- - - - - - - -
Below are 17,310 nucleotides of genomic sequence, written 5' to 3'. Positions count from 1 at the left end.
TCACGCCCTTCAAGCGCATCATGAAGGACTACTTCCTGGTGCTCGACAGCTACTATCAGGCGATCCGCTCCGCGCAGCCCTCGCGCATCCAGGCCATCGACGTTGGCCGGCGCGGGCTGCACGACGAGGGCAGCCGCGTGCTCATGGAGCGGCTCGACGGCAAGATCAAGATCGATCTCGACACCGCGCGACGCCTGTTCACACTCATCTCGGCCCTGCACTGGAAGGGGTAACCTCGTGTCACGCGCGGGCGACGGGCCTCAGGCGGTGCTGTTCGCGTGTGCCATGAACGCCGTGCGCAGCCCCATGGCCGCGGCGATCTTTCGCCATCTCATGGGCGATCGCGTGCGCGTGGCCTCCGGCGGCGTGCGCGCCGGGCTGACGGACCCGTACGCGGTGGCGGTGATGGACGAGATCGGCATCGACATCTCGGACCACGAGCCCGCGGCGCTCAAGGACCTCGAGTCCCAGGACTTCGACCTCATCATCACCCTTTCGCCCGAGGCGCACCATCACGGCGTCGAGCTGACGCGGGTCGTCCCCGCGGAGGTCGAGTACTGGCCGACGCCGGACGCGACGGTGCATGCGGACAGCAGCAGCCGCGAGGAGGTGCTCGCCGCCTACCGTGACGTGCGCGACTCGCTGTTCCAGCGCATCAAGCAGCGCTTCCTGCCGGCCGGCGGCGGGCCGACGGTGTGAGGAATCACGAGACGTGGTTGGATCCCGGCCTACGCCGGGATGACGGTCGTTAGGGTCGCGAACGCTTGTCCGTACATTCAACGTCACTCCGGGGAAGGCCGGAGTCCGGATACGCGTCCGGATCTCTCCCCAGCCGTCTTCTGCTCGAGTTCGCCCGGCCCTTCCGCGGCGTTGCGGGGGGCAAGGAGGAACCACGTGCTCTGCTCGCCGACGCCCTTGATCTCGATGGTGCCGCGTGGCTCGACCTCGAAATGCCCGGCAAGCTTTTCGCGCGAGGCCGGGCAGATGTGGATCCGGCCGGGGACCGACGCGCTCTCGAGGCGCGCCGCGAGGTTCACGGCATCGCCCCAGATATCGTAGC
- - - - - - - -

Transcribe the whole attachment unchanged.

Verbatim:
Below are 17,310 nucleotides of genomic sequence, written 5' to 3'. Positions count from 1 at the left end.
TCACGCCCTTCAAGCGCATCATGAAGGACTACTTCCTGGTGCTCGACAGCTACTATCAGGCGATCCGCTCCGCGCAGCCCTCGCGCATCCAGGCCATCGACGTTGGCCGGCGCGGGCTGCACGACGAGGGCAGCCGCGTGCTCATGGAGCGGCTCGACGGCAAGATCAAGATCGATCTCGACACCGCGCGACGCCTGTTCACACTCATCTCGGCCCTGCACTGGAAGGGGTAACCTCGTGTCACGCGCGGGCGACGGGCCTCAGGCGGTGCTGTTCGCGTGTGCCATGAACGCCGTGCGCAGCCCCATGGCCGCGGCGATCTTTCGCCATCTCATGGGCGATCGCGTGCGCGTGGCCTCCGGCGGCGTGCGCGCCGGGCTGACGGACCCGTACGCGGTGGCGGTGATGGACGAGATCGGCATCGACATCTCGGACCACGAGCCCGCGGCGCTCAAGGACCTCGAGTCCCAGGACTTCGACCTCATCATCACCCTTTCGCCCGAGGCGCACCATCACGGCGTCGAGCTGACGCGGGTCGTCCCCGCGGAGGTCGAGTACTGGCCGACGCCGGACGCGACGGTGCATGCGGACAGCAGCAGCCGCGAGGAGGTGCTCGCCGCCTACCGTGACGTGCGCGACTCGCTGTTCCAGCGCATCAAGCAGCGCTTCCTGCCGGCCGGCGGCGGGCCGACGGTGTGAGGAATCACGAGACGTGGTTGGATCCCGGCCTACGCCGGGATGACGGTCGTTAGGGTCGCGAACGCTTGTCCGTACATTCAACGTCACTCCGGGGAAGGCCGGAGTCCGGATACGCGTCCGGATCTCTCCCCAGCCGTCTTCTGCTCGAGTTCGCCCGGCCCTTCCGCGGCGTTGCGGGGGGCAAGGAGGAACCACGTGCTCTGCTCGCCGACGCCCTTGATCTCGATGGTGCCGCGTGGCTCGACCTCGAAATGCCCGGCAAGCTTTTCGCGCGAGGCCGGGCAGATGTGGATCCGGCCGGGGACCGACGCGCTCTCGAGGCGCGCCGCGAGGTTCACGGCATCGCCCCAGATATCGTAGC